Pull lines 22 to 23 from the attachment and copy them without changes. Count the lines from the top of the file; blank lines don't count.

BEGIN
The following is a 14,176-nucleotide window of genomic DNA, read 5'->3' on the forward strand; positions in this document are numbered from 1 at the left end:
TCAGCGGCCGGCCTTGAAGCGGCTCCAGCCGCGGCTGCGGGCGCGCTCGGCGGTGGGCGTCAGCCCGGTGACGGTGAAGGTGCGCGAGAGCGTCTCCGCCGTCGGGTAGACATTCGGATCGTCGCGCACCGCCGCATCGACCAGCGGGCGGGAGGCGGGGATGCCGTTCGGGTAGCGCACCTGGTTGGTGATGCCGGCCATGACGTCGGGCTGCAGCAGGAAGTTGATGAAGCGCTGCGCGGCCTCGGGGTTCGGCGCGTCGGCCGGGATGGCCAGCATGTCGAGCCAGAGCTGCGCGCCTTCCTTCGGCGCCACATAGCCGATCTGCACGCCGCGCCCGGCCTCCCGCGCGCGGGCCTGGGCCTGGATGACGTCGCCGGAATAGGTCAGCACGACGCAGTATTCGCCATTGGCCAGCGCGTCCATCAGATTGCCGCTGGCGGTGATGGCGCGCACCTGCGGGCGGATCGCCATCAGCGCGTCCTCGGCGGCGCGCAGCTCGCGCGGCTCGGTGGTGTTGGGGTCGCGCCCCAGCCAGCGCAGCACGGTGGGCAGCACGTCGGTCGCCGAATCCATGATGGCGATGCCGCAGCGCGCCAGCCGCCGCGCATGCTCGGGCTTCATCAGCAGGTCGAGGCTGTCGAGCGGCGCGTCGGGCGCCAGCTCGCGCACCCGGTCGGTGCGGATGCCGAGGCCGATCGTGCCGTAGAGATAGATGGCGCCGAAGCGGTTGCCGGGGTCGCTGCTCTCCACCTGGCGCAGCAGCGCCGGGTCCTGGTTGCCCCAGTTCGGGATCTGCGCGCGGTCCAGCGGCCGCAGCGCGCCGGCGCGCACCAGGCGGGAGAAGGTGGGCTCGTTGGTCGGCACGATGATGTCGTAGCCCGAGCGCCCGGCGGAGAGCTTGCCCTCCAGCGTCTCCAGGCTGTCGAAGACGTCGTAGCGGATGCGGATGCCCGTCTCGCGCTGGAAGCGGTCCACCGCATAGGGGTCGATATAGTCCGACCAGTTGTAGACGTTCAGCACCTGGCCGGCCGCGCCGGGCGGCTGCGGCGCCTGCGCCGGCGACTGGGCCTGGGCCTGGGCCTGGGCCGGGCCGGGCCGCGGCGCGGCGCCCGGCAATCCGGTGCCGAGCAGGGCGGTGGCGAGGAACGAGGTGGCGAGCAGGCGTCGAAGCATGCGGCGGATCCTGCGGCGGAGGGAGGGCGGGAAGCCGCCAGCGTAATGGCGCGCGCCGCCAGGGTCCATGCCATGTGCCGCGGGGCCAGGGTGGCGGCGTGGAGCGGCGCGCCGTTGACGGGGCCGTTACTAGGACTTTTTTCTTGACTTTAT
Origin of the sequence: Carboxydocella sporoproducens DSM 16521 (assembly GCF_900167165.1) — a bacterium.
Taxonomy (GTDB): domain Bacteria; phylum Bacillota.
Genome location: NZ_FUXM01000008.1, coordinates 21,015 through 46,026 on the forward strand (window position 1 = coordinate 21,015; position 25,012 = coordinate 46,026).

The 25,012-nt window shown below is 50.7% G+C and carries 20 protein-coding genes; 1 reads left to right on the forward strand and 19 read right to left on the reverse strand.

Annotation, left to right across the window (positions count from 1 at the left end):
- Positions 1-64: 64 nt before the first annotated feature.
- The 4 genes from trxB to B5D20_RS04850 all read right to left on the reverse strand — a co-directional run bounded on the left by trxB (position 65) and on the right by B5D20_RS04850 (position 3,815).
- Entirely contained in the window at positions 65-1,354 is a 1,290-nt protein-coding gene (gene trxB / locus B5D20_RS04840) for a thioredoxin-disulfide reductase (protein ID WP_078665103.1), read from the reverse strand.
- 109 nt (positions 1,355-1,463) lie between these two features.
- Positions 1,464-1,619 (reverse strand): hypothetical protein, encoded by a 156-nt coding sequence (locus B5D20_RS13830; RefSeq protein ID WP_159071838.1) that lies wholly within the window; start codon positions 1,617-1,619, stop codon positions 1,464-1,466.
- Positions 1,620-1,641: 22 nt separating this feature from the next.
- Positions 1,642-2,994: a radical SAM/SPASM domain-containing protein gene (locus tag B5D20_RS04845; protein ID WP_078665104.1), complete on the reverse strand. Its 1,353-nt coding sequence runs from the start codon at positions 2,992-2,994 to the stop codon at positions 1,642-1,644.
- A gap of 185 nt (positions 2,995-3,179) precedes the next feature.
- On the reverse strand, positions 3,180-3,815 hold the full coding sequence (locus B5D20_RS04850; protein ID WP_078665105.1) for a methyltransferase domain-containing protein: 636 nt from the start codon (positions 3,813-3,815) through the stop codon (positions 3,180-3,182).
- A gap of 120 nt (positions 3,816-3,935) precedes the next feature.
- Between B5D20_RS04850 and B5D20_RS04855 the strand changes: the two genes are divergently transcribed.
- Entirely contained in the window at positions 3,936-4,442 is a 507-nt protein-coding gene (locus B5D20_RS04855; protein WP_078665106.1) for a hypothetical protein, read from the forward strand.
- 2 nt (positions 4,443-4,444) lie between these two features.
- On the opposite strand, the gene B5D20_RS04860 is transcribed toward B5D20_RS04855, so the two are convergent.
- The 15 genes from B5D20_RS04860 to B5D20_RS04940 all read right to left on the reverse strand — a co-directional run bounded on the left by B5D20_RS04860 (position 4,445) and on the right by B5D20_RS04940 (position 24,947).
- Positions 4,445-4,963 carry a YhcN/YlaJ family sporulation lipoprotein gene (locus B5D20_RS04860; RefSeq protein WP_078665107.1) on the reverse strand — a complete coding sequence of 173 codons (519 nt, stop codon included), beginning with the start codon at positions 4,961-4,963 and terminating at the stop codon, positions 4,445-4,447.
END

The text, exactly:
- The 15 genes from B5D20_RS04860 to B5D20_RS04940 all read right to left on the reverse strand — a co-directional run bounded on the left by B5D20_RS04860 (position 4,445) and on the right by B5D20_RS04940 (position 24,947).
- Positions 4,445-4,963 carry a YhcN/YlaJ family sporulation lipoprotein gene (locus B5D20_RS04860; RefSeq protein WP_078665107.1) on the reverse strand — a complete coding sequence of 173 codons (519 nt, stop codon included), beginning with the start codon at positions 4,961-4,963 and terminating at the stop codon, positions 4,445-4,447.